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Published on January 9, 2014
Interview given by M. Laurent Fabius, Minister of Foreign Affairs, to France 2

Paris, January 9, 2014

Q. – On Syria, this weekend you’re bringing together the countries which support the moderate opposition. Hasn’t the moderate opposition in Syria, precisely, lost the day to the Islamists?

THE MINISTER – I really hope not. One remark: if France had been listened to from the start, we certainly wouldn’t be where we are.

Q. – Meaning if there had been a military intervention?

THE MINISTER – No. We said from the start – and it was one of the first decisions the French President and I took in the summer of 2012: “we support the moderate opposition”. Why? Because Mr Bashar al-Assad is, in Mr Ban Ki-moon’s words, a mass murderer, someone who’s committed a crime against humanity. He can’t represent the country’s future.

Back then no Iranians were there, or Hezbollah, or terrorists. It wouldn’t have taken too much for change to happen. Unfortunately, it was the American election campaign and the Arab countries were divided.
Today we still support the moderate opposition. We want neither someone who has committed a crime against humanity, nor terrorism. So we support this opposition, but it’s very difficult, and we’re pressing the case for the so-called Geneva II conference, which is due to meet on the 22nd. Only it’s complicated, because the opposition is saying: “I want to go there, but only if the goal isn’t to keep Bashar al-Assad on”.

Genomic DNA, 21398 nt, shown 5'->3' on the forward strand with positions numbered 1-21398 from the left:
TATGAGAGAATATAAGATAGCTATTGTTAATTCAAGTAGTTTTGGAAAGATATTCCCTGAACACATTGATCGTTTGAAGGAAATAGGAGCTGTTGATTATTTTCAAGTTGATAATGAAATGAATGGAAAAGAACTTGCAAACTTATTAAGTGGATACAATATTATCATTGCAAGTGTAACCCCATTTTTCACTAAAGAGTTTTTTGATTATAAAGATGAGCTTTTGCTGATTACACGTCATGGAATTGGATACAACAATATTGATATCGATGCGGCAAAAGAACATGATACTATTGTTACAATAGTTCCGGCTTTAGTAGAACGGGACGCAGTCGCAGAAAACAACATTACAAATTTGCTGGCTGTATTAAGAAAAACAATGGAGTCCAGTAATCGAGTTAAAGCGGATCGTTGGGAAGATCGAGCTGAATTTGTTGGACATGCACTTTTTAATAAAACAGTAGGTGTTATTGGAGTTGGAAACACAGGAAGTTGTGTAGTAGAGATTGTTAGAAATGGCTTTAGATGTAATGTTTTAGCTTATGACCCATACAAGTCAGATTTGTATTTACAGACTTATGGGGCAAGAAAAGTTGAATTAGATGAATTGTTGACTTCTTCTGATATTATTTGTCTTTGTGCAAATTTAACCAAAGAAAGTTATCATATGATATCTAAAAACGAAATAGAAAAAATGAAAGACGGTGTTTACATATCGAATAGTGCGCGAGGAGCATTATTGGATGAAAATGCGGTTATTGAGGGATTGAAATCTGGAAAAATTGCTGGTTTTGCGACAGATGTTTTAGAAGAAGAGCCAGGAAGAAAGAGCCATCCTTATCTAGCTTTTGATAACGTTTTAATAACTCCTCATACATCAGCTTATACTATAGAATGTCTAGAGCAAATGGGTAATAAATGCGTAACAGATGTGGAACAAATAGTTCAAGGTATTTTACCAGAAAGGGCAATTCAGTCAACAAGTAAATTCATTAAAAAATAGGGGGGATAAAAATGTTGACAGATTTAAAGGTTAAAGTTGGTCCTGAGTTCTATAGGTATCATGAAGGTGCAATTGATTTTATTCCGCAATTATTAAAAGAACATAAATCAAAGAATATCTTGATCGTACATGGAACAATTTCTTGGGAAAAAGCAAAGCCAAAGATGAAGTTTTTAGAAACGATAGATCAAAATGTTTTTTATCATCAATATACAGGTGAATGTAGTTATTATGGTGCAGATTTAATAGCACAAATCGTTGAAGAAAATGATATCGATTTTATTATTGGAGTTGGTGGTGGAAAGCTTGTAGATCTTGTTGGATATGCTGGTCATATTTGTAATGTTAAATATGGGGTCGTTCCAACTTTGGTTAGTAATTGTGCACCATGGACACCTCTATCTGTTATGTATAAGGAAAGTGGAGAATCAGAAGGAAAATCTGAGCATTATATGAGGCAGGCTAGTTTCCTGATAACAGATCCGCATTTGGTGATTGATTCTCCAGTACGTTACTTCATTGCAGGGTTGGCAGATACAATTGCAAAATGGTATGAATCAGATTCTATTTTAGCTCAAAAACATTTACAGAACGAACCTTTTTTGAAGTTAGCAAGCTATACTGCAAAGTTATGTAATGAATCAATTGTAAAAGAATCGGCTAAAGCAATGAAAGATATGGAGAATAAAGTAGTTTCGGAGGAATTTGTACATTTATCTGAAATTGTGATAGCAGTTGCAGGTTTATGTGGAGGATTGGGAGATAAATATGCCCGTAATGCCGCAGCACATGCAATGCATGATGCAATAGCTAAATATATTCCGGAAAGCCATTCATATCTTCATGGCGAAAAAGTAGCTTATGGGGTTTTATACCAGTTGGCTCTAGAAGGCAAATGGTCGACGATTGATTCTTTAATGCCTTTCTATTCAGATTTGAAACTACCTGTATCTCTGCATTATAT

And if Bashar al-Assad is prepared to send envoys, I’m not at all sure he’s prepared to talk about his own departure.

Yesterday on France’s behalf I received Mr Ban Ki-moon’s letter of invitation. It’s extremely clear and precise: the goal of Geneva II is to form a transitional government, with full executive powers. I hope we’re going to manage it…

Q. – Meaning with the moderate opposition…


Q. – And with Bashar al-Assad’s supporters.

THE MINISTER – And with regime elements…

Q. – But without Bashar al-Assad.

THE MINISTER – And without Bashar al-Assad, that’s right.

Q. – And do you think he’s going to agree?

THE MINISTER – He isn’t spontaneously inclined to do so, but the aim of this conference, in the presence of all the world’s major countries, is to press him to. On Sunday I’m convening in Paris what’s called the Core Group, i.e. the 11 countries which support the moderate opposition. Here too, France can’t take decisions alone, but I think the position we’ve adopted is a fair one, but it won’t be easy.

Q. – I come back to my question: haven’t the Islamists won back a lot of ground?

THE MINISTER – The Islamists – at least, the extremists – and Bashar al-Assad are giving each other a leg up. This may seem paradoxical, but that’s how it is. Bashar al-Assad says: “if you don’t want terrorists, you must side with me”, and the terrorists retort: “if you don’t want Bashar al-Assad, you must side with us”. The only solution is the moderate opposition. But admittedly they have gained ground since June 2012, when France adopted its position. It would have been good if people had listened to us./.

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